What are the essential job skills of today and how prepared is Idaho’s current workforce to tackle the skill requirements of future work?
An increased emphasis on making sure employees have the skills they need today is shifting the conversation toward identifying the most relevant skills necessary for the jobs of tomorrow.
This analysis draws on information from the U.S. Department of Labor’s Occupational Information Network (O*NET) database, a useful tool in identifying work competencies in the labor market. O*NET uses surveys of employees and occupational experts to determine the important characteristics and requirements of more than 900 occupations. Its content model identifies, among other things, the different mix of knowledge, skills and abilities required by each occupation as a standardized, measurable set of variables. This article focuses on just the skill requirements.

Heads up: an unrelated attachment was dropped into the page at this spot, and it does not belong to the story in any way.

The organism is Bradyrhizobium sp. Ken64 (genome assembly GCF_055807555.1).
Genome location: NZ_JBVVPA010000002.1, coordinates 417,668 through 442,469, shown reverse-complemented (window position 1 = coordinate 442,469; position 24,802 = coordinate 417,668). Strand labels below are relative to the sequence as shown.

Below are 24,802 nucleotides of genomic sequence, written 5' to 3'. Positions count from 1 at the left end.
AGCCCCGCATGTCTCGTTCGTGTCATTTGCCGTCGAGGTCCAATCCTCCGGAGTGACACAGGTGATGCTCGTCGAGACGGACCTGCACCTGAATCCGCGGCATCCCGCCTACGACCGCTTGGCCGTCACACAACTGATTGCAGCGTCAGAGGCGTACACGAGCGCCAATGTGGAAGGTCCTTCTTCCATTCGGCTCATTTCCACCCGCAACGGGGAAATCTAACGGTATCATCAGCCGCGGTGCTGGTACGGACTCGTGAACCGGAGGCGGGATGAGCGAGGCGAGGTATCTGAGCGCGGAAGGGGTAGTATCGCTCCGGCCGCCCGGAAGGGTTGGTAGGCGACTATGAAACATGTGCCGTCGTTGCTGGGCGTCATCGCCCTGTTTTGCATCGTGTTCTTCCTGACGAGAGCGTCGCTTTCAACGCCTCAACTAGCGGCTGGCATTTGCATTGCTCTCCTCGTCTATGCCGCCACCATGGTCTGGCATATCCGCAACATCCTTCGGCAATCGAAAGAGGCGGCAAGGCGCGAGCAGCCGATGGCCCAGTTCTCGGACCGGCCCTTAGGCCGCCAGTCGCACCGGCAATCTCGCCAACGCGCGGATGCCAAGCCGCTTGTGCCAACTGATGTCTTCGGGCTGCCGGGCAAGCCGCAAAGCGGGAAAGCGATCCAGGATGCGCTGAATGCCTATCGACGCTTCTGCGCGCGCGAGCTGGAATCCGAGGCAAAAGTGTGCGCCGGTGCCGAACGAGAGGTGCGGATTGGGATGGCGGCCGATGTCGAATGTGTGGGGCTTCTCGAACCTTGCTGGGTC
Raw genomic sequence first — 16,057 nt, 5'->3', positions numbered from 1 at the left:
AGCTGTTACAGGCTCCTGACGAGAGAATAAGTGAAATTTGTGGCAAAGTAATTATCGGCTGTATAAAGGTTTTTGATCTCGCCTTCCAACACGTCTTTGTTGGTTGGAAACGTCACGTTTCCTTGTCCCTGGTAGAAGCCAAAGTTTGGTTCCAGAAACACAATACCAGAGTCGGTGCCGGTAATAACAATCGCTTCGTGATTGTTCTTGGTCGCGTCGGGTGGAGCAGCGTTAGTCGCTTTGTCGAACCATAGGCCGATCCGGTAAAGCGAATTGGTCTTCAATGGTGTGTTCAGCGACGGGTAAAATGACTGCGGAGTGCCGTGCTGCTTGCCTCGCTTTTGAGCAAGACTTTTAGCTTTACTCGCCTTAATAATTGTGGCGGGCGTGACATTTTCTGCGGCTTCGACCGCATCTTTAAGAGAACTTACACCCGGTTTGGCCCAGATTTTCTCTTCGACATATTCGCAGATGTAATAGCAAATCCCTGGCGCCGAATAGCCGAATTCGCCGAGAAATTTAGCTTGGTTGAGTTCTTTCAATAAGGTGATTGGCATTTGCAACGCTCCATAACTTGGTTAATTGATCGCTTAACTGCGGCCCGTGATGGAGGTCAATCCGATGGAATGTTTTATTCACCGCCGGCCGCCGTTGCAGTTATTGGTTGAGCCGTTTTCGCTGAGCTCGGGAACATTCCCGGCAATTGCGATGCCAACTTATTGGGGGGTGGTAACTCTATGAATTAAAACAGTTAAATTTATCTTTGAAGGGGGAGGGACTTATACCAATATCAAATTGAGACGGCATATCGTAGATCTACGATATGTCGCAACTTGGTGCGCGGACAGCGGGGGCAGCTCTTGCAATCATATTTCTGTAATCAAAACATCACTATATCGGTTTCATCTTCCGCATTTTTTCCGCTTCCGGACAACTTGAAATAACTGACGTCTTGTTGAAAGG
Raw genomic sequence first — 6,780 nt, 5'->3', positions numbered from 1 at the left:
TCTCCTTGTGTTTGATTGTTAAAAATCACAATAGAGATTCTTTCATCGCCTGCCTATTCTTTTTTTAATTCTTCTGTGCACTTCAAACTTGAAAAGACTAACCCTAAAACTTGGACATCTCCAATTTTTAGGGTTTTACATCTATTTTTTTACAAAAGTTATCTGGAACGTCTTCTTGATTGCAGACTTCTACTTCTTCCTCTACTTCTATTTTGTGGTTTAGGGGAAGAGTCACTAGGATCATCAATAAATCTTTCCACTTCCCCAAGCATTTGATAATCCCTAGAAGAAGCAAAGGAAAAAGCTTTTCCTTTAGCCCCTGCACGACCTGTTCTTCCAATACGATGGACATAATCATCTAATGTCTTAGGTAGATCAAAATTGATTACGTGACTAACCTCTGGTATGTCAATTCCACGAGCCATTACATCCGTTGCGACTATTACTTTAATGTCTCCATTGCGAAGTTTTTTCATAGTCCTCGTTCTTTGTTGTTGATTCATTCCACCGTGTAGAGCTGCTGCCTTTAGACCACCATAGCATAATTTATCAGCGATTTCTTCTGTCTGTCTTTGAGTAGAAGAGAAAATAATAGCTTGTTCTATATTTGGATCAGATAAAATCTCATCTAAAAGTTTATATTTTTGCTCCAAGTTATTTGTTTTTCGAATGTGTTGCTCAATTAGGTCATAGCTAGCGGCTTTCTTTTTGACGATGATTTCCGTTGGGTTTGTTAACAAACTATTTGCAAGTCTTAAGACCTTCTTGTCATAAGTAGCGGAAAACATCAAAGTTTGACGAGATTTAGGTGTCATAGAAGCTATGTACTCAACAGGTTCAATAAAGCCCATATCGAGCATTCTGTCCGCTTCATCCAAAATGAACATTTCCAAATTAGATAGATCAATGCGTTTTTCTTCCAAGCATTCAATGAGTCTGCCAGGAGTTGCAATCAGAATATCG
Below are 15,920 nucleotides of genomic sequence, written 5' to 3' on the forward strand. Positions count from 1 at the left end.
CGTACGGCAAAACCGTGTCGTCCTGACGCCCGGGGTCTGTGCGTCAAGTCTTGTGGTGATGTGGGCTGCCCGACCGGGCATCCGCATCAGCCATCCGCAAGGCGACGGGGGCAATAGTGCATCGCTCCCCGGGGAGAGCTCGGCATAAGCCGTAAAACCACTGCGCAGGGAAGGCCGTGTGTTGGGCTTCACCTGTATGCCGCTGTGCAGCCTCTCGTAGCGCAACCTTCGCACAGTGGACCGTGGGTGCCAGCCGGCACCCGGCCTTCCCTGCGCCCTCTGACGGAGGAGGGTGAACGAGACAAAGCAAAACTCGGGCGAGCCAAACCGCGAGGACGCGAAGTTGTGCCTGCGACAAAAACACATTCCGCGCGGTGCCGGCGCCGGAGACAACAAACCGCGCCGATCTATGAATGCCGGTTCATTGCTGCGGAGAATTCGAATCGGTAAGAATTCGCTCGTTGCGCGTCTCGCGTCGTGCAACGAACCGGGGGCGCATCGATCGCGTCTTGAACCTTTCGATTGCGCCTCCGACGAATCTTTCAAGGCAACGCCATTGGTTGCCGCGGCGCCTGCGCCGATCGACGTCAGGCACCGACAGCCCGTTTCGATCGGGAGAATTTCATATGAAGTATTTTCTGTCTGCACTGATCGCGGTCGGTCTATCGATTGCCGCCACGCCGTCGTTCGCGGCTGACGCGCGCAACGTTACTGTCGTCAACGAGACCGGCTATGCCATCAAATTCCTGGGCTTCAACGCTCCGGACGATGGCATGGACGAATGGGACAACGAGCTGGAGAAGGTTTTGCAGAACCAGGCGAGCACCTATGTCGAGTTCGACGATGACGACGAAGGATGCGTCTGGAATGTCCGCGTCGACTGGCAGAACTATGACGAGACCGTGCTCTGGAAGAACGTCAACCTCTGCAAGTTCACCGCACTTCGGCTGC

What are the essential job skills required in the marketplace?
Skills are broadly defined as strategies and procedures for acquiring and working with the knowledge that comes with experience and practice (Tippins & Hilton, 2010). The O*NET skills taxonomy identifies 35 skills considered necessary for a wide range of jobs and tasks. These skills are divided into basic and cross-functional skills. Basic skills describe the capacities an individual has that assist in the learning process and acquisition of knowledge. Skills such as reading comprehension, writing, active learning and critical thinking are included in this grouping. Cross-functional skills refer to competencies such as social skills, complex problem solving, technical skills, systems skills and resource management skills.